Our ancestors used to dine almost exclusively on leaves and fruits from trees, shrubs and herbs until 3.5 million years ago when a major shift occurred, according to four new simultaneously published studies.
During this shift, early human species like Australopithecus afarensis and Kenyanthropus platyops began to also feast on grasses, sedges and succulent plants — or on animals that ate those plants — the studies, published in the latest Proceedings of the National Academy of Sciences, conclude.
“What we have is chemical information on what our ancestors ate, which in simpler terms is like a piece of food item stuck between their teeth and preserved for millions of years,” said Zeresenay Alemseged, senior curator and chair of anthropology at the California Academy of Sciences and a co-author on two of the papers, was quoted as saying in a press release.
Alemseged and the other researchers found the “chemical information” in ancient teeth from our early human ancestors.
They explained that teeth contain isotopes that lock in information about what the individual ate. Here’s how that works: Plants can be divided into three categories based on their method of photosynthesis: C3, C4 and CAM. C3 plants (trees, shrubs, and herbs) can be chemically distinguished from C4/CAM plants (grasses, sedges, and succulents) because the latter incorporate higher amounts of the heavier isotope carbon-13 into their tissues. When the plants are eaten, the isotopes become incorporated into the consumer’s tissues. These include the enamel of developing teeth.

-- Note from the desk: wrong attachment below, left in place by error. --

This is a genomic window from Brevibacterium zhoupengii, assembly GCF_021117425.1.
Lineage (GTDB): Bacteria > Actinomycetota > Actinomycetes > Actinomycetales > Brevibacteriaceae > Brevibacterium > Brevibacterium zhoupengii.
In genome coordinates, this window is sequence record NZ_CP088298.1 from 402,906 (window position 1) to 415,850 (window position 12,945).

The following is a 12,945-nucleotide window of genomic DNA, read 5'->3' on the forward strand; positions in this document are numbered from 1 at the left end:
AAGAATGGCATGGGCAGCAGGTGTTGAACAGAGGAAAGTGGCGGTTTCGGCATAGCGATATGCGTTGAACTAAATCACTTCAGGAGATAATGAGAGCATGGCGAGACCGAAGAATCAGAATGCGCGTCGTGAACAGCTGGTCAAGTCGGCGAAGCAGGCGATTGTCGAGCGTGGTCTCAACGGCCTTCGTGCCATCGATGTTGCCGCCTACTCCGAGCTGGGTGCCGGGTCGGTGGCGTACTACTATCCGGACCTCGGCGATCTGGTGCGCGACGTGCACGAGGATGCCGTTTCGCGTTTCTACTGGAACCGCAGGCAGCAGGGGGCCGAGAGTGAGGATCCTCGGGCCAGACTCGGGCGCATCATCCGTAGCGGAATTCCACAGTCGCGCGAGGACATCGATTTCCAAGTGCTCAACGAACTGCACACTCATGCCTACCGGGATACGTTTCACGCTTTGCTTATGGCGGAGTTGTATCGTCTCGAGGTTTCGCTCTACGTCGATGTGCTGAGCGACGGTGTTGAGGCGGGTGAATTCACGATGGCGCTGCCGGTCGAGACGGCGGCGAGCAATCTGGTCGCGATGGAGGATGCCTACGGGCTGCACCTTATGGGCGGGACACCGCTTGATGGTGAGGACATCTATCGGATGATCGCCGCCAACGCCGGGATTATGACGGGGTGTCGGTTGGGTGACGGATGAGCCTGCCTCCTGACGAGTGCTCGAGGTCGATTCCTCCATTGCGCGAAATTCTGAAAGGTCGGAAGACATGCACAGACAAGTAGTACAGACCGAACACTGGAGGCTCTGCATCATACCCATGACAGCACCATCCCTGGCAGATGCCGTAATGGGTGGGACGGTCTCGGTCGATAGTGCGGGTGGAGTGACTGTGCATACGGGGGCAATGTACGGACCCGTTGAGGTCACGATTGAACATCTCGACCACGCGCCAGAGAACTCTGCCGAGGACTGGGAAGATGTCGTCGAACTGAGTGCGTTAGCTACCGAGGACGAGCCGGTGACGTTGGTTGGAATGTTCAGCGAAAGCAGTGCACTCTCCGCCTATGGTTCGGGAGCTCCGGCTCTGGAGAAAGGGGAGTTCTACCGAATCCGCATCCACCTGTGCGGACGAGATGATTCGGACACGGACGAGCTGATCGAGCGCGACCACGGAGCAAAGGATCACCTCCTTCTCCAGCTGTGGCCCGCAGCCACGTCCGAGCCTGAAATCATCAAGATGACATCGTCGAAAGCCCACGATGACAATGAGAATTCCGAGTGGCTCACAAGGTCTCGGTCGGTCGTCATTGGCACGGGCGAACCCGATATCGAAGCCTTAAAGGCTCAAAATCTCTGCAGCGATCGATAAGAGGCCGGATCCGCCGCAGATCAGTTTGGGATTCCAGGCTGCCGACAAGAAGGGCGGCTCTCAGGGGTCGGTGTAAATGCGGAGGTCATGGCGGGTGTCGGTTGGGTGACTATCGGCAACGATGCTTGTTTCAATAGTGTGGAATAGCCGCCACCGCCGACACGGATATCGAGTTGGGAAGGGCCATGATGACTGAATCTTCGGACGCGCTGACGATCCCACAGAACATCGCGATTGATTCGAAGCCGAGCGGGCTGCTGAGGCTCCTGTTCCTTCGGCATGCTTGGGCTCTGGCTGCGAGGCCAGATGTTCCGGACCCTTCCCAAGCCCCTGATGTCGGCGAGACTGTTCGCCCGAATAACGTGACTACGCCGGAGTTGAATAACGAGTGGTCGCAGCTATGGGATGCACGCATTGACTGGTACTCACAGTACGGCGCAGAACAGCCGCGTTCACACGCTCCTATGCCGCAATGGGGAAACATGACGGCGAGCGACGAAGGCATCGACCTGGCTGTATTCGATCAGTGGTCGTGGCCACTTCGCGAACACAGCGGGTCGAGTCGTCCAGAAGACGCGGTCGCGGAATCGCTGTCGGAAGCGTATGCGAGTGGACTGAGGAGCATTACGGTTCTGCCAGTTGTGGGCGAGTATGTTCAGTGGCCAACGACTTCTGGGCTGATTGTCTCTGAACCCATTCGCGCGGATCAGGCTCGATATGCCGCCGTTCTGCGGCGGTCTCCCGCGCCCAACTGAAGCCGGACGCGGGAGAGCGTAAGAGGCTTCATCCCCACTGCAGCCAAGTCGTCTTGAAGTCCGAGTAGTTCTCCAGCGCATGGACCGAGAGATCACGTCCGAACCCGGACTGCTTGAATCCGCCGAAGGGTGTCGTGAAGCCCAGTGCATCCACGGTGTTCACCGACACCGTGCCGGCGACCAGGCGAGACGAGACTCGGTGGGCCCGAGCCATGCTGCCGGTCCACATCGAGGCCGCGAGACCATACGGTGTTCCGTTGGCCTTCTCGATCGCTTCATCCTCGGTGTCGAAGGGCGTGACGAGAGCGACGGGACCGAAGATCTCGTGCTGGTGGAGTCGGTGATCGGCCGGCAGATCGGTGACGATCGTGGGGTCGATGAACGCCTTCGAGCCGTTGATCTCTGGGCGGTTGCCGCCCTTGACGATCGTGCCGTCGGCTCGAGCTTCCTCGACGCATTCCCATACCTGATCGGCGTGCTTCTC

Demonstrating the sturdiness of well-preserved teeth in the fossil record, the relative amounts of carbon-13 in such teeth can be read by scientists millions of years after the individual’s demise. Your veggie lifestyle, or not, is therefore locked into your teeth seemingly forever.
The 4 new papers, Alemseged said, “present the most exhaustive isotope-based studies on early human diets to date. Because feeding is the most important factor determining an organism’s physiology, behavior and its interaction with the environment, these finds will give us new insight into the evolutionary mechanisms that shaped our evolution.”
The findings raise some interesting questions:
Were our ancestors broadening their vegetarian diet 3.5 million years ago, or were they becoming carnivorous?
What caused the shift?
An intriguing clue goes back to an earlier paper Alemseged worked on. He and his team found tools for meat consumption dating back to 3.4 million years ago. My guess is that improved technology and perhaps environmental changes led to our becoming more omnivorous then.
We can’t, however, rule out a less hunting-based change, given that possible C4/CAM-derived meals include grass seeds and roots, sedge underground stems, termites, succulents or even scavenged carcasses.
No matter how the nutrients were acquired, these same sources of energy are important to our diets today. People who enjoy mashed potatoes with corn are practicing a 3.5 million-year-old habit.
Image: tarale, Flickr